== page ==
Suzanne: Folk art is a great catalyst for dialogue. And we tried to find effective, non-threatening prompts – approaching them with questions such as, “Is there a thing in your family that is hard to talk about?”
Laura: It’s fair to say they were stepping out of their comfort zone in many cases. There is a powerful stigma surrounding HIV/AIDS that contributes to a certain silence on the subject, which of course negatively impacts the spread of the disease.
But the project was incredibly moving in its ability to empower these young people. They were at-risk youth going into artists’ homes. They were often nervous and really showed great courage. One of the highlights of the project for me was leaving one of these interviews and having one of the youth participants turn to me and say, “I feel accomplished.”
Learning to talk is so important, but you also emphasized what Youth Media Project terms, “the art of listening.” Can you say more about that?
Suzanne: Our dialogue training from the Coalition taught us the importance of seeing cross-generational work as two-sided and really respecting that. It’s not about elders teaching the young or masters teaching apprentices or old people transmitting their knowledge to young people, but really a two-way street. There was a lot of listening all around.
Laura: We taught the participants interview techniques, emphasizing the importance of listening carefully as the interviewee may give them ideas for new questions. We told them, “Let the interviewee go where he or she wants to go. It may be a path to the discovery of something you had not considered.”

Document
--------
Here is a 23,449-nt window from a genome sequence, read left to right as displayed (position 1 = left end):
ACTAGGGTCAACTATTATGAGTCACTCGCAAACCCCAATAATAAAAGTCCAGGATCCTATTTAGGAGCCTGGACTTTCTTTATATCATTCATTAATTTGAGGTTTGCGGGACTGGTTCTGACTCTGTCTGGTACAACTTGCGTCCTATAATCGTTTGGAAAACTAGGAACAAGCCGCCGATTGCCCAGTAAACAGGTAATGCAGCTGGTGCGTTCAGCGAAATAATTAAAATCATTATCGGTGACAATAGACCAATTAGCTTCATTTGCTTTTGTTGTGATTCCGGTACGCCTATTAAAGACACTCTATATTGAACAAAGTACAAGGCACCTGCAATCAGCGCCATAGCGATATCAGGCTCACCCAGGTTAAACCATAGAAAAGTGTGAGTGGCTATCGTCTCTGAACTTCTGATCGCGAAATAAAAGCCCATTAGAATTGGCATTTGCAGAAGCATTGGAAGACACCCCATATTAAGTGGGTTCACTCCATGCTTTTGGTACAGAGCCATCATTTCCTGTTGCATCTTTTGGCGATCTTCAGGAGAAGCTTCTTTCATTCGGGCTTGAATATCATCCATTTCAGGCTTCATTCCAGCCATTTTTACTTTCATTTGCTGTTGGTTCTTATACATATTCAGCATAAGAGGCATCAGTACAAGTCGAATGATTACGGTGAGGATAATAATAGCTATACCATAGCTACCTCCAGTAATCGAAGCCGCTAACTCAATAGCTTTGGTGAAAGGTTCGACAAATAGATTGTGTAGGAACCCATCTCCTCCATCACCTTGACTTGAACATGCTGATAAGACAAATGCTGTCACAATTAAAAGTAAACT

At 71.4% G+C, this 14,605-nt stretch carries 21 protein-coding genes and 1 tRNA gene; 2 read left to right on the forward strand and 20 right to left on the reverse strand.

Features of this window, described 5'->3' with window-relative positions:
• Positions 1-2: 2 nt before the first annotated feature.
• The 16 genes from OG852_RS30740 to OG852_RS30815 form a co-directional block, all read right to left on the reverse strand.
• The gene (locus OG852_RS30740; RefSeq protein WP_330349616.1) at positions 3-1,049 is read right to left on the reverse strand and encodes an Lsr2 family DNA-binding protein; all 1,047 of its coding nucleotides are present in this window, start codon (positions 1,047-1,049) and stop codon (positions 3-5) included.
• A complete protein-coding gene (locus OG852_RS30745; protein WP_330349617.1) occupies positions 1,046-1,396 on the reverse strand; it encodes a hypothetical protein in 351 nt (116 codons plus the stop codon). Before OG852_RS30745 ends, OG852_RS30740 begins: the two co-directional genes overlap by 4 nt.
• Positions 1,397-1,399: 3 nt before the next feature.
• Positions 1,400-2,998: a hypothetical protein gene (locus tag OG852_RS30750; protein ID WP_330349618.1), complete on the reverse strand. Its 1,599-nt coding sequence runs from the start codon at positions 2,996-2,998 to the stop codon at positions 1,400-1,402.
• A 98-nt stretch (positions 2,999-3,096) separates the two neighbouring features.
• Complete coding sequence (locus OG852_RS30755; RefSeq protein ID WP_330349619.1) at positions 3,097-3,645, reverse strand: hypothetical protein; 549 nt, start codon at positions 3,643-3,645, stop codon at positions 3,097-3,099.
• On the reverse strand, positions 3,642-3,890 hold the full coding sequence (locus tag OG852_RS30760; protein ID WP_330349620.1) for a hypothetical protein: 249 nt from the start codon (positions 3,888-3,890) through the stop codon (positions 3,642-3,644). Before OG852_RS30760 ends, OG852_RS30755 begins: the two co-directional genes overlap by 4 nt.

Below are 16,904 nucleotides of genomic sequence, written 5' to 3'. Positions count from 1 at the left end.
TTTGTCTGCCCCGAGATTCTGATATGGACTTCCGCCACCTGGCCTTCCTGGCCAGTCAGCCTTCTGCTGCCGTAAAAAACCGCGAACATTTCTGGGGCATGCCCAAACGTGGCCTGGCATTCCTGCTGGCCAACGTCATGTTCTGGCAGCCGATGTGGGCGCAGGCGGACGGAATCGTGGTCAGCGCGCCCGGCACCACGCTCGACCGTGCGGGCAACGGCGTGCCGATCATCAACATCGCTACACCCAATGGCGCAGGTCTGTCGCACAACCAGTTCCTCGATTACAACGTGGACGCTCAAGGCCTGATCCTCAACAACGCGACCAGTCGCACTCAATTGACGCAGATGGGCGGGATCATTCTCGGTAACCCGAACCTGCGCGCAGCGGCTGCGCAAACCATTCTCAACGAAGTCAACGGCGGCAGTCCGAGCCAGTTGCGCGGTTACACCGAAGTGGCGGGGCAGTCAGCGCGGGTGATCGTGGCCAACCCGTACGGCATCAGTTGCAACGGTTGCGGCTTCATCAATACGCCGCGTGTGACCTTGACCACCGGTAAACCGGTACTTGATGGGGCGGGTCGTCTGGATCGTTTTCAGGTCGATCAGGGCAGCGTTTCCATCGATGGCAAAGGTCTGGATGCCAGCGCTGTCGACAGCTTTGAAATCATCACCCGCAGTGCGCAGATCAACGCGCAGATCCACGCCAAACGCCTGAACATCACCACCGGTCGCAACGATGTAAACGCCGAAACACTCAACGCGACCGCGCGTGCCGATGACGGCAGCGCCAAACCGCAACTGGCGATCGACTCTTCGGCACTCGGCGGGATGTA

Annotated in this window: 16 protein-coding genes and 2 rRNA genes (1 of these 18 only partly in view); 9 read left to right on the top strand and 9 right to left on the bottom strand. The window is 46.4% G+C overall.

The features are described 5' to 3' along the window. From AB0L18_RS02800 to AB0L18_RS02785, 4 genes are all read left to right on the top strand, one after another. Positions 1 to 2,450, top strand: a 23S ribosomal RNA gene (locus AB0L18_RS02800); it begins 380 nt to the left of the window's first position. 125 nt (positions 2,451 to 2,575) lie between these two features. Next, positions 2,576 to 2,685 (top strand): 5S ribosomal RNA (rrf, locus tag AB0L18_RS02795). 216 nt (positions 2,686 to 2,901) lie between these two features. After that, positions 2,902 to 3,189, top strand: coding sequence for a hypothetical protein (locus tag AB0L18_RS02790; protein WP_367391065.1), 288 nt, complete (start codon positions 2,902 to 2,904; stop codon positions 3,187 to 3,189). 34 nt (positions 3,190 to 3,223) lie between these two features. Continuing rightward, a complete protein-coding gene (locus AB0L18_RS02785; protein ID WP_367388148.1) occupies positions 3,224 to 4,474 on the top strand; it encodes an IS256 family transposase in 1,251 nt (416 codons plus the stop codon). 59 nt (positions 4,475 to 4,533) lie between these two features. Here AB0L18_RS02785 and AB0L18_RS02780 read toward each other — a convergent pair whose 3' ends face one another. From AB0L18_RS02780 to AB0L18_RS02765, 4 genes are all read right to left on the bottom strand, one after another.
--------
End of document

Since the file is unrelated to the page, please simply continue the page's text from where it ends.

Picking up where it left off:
Some of the interviews are available on Youth Media Project’s website, but the project lives on in other ways too – as a prototype for other projects at the Gallery of Conscience, correct?
Laura: The PSF was invaluable to us because it allowed us to pilot a model that we could then develop and improve on together. Indeed, when the Gallery of Conscience team began to prototype our next exhibition on immigration, we again partnered with Youth Media Project to develop and expand upon our previous digital storytelling work with youth. The exhibit, titled, Between Two Worlds: Folk Artists Reflect on the Immigrant Experience, became the basis for a five-month collaborative project with students from ¡YouthWorks!, a local organization providing academic and vocational training to local “disconnected” youth. This collaboration revolved specifically around issues of belonging and living between two worlds, which were our exhibit themes. The project resulted in digital stories woven from the students’ writing and their interviews with exhibit artists. These audio segments were featured at a public Listening Event, and then came back into the exhibit in the form of a listening station, where visitors could access six stories from six youth/artist pairs. The project also resulted in an edition of Youth Media Project’s radio program, Audio Revolution!
Suzanne: I’ve been involved with the Coalition for over ten years and the beautiful and authentic thing about the relationship is that it informs so much of our work – thematically with our involvement in projects like the National Dialogues on Immigration project and the From Brown v. Board to Ferguson project, to methodologically through dialogue trainings. We learned so much from the PSF that we keep applying to our future projects. Indeed, we are just now beginning a third cycle of digital storytelling work, again conceived and implemented in partnership with our Youth Media Project colleagues, which is oriented around our current exhibition in the Gallery of Conscience, tentatively titled, Under Pressure: Choices Folk Artists Make in Today’s Global Marketplace. This time, we are expanding even further to focus on cross-generational storytelling, with master and apprentice artists sharing their hopes and dreams and skills with each other and the larger public. And instead of relying on professional audio equipment as we have in the past, we’re experimenting with taking the project back to the basics, using personal smart phones and standard video editing software, so that our communities can embrace their learning and continue with these media skills on their own. We hope that this will provide a new generation model of grassroots storytelling that we can share with our broader Coalition family.